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Built to Last: Navigating Workbench Options


You don’t sit behind an office desk all day – but you still need a work surface.

Workbenches, worktables and workstations provide ergonomic and organized spaces with durable surfaces for heavy duty industrial, mechanical and manual tasks. They can be combined with shelving, cabinets and pegboards to hold spare parts and small tools. Some models have built-in electrical outlets for lighting and power tools, and some models have special features to make specific tasks easier.

Asking the Right Questions

To choose the right workbench or worktable, start by asking a few basic questions:

Standing or sitting?

A worktable gives you a surface for standing work, while a workbench gives you a surface for seated work.

Some worktables and workbenches have adjustable heights, which can help you dial in a good ergonomic fit for people with different heights and working postures.

Worktables can also be used as equipment stands. 

Mobile or stationary?

Some worktables and workbenches are mounted on wheels or casters, allowing them to be moved easily from place to place. Other shop furniture is stationary, providing a stable surface for working in one location.

Storage or no storage?

If you don’t need storage, there are simple worktables and open-base workbenches.

If you do want storage, there are a few different directions you can take, depending on your needs:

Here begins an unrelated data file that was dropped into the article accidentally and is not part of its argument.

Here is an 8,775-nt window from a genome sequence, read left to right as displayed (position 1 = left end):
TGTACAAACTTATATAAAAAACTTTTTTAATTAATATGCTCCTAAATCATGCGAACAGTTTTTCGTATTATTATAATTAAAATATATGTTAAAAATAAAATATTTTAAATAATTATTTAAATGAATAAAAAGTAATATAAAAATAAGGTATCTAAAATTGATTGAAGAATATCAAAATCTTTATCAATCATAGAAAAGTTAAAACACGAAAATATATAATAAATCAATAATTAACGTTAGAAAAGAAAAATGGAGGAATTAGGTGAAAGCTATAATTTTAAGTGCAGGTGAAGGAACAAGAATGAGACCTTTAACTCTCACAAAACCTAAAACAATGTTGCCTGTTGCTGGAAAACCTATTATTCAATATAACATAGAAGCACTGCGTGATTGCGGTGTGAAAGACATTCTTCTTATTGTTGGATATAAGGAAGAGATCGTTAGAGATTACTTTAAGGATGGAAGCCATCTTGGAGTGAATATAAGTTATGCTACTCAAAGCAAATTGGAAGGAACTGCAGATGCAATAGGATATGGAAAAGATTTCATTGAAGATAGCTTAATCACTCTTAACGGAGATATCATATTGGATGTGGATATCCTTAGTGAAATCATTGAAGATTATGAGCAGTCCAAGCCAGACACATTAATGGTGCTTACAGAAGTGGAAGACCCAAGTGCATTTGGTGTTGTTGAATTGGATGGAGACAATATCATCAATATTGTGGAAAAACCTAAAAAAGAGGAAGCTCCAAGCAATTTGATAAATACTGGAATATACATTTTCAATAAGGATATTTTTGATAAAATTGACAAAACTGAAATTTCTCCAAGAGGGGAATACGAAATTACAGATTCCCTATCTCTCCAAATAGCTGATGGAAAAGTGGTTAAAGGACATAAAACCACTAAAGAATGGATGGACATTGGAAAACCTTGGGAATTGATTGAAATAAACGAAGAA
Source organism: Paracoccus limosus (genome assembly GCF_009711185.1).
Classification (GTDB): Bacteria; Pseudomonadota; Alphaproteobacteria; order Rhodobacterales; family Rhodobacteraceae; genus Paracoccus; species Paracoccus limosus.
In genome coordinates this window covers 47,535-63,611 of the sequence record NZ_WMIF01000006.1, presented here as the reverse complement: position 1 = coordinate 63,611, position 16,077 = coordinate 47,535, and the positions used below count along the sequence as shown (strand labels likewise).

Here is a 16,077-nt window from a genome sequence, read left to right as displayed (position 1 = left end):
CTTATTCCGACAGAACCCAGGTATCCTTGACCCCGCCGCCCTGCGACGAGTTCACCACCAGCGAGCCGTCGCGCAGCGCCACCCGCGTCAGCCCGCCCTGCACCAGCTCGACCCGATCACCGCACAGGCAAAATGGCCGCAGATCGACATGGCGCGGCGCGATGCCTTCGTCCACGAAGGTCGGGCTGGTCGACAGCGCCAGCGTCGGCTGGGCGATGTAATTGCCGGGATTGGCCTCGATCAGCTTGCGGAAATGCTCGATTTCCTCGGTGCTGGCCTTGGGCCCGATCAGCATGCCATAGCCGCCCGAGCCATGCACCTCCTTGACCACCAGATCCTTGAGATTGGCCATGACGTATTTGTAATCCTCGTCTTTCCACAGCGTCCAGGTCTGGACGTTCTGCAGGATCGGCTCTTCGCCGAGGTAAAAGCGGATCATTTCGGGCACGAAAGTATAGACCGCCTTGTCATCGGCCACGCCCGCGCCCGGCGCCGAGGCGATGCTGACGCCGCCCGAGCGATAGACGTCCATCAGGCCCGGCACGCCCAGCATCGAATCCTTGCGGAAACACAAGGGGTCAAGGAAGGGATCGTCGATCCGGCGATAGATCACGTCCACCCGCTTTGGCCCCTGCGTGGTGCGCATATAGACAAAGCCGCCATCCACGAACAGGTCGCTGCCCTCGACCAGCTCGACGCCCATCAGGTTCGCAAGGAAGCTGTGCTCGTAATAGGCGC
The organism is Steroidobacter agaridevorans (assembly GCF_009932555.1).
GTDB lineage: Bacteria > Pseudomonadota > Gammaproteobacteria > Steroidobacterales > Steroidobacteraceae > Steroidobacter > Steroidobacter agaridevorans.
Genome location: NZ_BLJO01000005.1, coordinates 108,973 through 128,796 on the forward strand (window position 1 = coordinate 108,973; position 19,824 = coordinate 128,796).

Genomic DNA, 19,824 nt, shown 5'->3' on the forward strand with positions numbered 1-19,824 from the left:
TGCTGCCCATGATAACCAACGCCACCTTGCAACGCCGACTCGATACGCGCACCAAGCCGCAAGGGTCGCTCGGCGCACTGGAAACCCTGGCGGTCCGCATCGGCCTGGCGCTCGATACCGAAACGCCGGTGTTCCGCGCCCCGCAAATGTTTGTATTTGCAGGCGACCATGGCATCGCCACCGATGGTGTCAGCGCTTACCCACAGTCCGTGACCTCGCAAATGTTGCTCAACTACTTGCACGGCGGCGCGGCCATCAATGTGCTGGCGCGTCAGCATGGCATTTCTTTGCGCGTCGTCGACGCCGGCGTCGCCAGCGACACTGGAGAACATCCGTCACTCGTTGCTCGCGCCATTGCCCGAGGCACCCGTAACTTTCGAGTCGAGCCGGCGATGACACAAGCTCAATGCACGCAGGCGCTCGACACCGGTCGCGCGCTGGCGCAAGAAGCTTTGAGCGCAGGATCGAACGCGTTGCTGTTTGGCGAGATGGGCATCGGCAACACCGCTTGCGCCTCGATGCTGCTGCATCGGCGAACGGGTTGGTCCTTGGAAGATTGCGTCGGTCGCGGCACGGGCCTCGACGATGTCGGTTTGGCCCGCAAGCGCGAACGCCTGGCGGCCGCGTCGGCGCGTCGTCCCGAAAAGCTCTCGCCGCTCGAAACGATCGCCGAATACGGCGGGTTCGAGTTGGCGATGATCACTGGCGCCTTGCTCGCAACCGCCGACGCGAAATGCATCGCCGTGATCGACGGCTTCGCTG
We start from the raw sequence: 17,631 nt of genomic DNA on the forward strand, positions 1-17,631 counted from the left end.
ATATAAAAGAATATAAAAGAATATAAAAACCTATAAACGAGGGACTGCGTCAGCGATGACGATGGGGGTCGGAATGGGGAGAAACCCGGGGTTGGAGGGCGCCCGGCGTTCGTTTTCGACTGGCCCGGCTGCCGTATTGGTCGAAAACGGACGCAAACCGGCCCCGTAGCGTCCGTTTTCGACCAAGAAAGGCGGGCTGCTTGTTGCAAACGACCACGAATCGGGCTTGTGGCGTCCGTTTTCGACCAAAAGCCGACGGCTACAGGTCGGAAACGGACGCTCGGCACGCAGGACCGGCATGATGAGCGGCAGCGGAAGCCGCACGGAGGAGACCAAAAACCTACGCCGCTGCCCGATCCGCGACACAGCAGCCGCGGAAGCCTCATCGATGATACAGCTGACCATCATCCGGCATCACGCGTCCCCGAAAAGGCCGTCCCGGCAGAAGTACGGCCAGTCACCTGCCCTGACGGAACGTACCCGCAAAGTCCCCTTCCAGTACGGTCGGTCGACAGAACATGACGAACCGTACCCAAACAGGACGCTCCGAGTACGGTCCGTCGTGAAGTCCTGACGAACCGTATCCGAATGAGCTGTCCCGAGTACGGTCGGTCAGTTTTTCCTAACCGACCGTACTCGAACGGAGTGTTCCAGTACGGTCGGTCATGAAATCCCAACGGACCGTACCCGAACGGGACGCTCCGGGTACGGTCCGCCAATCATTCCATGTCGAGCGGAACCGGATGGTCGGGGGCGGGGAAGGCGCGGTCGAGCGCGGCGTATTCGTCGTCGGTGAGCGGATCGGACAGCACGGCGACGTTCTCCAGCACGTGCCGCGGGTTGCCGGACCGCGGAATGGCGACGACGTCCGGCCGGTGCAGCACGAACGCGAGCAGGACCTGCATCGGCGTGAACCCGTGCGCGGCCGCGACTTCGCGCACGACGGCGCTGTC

Open Base Workbenches

Open Base Workbenches

Preconfigured Pedestal Workbenches

Pedestal Workbenches

Preconfigured Workstations

Preconfigured Workstations

Configurable Workbenches

Configurable Workbenches

Modular Workbench and Storage Sets

Modular Workbench Sets

Cabinet Benches

Cabinet Benches

General purpose or task-specific?

Most workbenches and workstations are suitable for a wide range of applications, while some are designed for specific tasks:

  • Woodworking workbenches have built-in clamps, vises and mounting holes.
  • Wire harness workbenches can raise, lower and tilt harness assembly boards.
  • Computer cabinet workstations protect and organize computer equipment in industrial environments.
  • Shop desks have a writing surface and desk-like storage, but they’re built to stand up to industrial environments.
  • ESD workbenches have a work surface that prevents electrostatic discharge (ESD), which can be important in electronics assembly and repair.
  • Packaging tables have a work surface for wrapping and taping shipments, along with space for organizing shipping supplies and add-ons for holding cardboard and packages.


Woodworking Workbenches

Woodworking Workbenches

Wire Harness Workbenches

Wire Harness Workbenches